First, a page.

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Digestion of Disaccharides

By John Brennan ; Updated August 14, 2017

A few of the sugars you know and love are actually disaccharides -- pairs of simple sugars linked together into a package deal. Sucrose, lactose and maltose are perhaps the best known of them. Sucrose is especially important because it serves as a form of energy storage in plants; as table sugar, it's almost ubiquitous in the modern diet. Your body has some enzymes it uses to break disaccharides down.


Disaccharides can't enter the cells in your body intact, so they need to be split apart into their component subunits before they can be properly absorbed. The reaction that breaks them up is called hydrolysis, a word that comes from the Greek for water-splitting. As the name implies, a molecule of water splits during the reaction, with one hydrogen ion going to one of the two liberated simple sugars, or monosaccharides, and the remaining oxygen atom and hydrogen atom from the water molecule going to the other monosaccharide.


At room temperature and without a catalyst, disaccharide hydrolysis is so slow it doesn't take place at an appreciable rate. Strong acids act as a catalyst to accelerate this reaction, and the hydrochloric acid in your stomach will indeed hydrolyze some of the disaccharide molecules in your food. Many of them, however, will remain intact. To break down these remaining disaccharide molecules, your body employs molecules called enzymes -- proteins that act as catalysts to speed up specific reactions.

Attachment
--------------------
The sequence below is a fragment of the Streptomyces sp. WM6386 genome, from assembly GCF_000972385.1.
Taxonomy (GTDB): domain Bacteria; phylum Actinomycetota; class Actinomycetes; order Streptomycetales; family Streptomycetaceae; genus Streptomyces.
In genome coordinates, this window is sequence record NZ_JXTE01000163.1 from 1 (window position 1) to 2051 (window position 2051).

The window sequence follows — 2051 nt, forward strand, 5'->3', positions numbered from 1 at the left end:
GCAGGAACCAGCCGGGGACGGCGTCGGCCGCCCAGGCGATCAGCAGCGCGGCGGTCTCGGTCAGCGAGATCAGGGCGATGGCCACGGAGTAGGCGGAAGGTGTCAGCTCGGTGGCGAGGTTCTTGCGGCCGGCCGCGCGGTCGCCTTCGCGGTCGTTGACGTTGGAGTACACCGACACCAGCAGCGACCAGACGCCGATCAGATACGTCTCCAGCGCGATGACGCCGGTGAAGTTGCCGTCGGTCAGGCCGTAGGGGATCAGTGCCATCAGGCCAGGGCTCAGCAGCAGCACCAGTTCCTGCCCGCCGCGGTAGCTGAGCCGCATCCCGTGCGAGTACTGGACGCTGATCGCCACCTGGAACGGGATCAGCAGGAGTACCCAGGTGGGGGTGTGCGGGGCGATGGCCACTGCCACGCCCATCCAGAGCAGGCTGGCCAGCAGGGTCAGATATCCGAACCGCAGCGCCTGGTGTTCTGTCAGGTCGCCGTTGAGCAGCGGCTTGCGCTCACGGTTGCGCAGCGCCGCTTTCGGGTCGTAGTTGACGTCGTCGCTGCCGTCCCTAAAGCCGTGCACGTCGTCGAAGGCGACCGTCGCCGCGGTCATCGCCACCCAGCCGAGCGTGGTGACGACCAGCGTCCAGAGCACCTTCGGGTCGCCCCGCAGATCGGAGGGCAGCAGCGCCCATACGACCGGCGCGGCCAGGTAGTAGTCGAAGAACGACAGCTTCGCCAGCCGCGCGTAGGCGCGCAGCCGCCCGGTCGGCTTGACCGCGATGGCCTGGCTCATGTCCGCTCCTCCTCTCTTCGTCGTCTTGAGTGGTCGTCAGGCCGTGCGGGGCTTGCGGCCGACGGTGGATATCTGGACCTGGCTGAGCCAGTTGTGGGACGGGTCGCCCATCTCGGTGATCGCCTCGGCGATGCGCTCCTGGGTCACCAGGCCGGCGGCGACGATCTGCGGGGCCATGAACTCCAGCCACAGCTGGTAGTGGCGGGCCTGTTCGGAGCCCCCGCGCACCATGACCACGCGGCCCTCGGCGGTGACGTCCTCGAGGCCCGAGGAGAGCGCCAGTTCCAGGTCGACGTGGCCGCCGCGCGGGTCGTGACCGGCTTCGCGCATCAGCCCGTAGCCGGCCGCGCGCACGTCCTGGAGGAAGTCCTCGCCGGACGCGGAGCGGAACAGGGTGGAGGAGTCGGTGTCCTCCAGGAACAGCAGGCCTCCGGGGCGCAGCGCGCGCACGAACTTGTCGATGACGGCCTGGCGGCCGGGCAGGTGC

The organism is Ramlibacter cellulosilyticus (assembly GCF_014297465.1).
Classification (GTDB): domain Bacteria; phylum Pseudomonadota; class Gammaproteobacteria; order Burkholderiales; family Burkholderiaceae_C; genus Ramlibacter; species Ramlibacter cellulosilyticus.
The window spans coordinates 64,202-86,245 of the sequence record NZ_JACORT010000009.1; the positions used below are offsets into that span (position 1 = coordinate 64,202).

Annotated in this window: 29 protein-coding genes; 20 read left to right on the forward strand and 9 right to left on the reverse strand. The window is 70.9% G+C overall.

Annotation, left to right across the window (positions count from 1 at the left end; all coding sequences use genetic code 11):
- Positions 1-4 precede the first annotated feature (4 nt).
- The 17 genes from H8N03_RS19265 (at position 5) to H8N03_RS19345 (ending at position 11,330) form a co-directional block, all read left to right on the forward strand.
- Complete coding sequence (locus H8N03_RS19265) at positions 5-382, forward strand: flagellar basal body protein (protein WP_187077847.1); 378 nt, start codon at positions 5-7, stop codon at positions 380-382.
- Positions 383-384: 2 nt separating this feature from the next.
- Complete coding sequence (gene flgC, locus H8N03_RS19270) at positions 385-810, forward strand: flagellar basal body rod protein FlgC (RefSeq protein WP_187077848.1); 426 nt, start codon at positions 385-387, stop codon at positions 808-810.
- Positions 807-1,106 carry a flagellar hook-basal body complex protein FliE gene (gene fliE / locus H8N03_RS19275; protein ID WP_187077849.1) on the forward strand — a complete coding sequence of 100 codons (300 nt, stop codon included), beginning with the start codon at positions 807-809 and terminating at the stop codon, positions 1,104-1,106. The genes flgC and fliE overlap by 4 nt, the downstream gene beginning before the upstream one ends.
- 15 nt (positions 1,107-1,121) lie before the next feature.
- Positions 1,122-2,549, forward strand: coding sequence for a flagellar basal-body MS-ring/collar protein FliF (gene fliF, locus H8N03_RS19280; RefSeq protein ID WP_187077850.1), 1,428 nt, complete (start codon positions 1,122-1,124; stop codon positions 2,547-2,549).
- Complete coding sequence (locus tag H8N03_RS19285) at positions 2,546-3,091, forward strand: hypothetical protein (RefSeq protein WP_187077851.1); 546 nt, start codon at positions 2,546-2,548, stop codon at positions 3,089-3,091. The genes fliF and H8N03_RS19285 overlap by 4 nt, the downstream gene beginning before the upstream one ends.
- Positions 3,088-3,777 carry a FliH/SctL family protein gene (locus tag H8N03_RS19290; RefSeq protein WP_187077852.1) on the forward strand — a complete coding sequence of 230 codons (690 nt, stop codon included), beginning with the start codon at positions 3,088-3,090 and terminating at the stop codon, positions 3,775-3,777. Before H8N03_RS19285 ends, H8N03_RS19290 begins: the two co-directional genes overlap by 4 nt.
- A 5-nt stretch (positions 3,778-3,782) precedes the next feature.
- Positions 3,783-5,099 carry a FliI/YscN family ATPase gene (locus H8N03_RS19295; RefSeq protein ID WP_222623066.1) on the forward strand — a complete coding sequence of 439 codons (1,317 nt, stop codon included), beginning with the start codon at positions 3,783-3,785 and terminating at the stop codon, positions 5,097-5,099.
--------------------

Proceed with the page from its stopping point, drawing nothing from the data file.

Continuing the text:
Enzymatic Hydrolysis

In your small intestine, disaccharides encounter enzymes attached to the surface of the cells in the intestinal lining, or epithelium. The enzymes catalyze hydrolysis of these disaccharides; meanwhile, the epithelial cells expend energy to actively take up the monosaccharides and transport them inside. From here they will pass into the bloodstream, which carries them throughout your body. Hydrolysis of maltose or trehalose liberates two glucose molecules; sucrose contains a fructose and a glucose, while lactose contains glucose and galactose.


Lactose, a sugar found in milk, is perhaps the most problematic of the disaccharides. You need a specific enzyme called lactase to chop the two sugars in lactose apart. Some adults lack the necessary enzyme and thus are unable to digest lactose completely. The remaining lactose ends up in the large intestine, where various bacteria are only too happy to eat it. These bacteria produce copious quantities of gas as a byproduct, potentially causing diarrhea or severe cramps. Adults without the lactase enzyme are said to have lactose intolerance.

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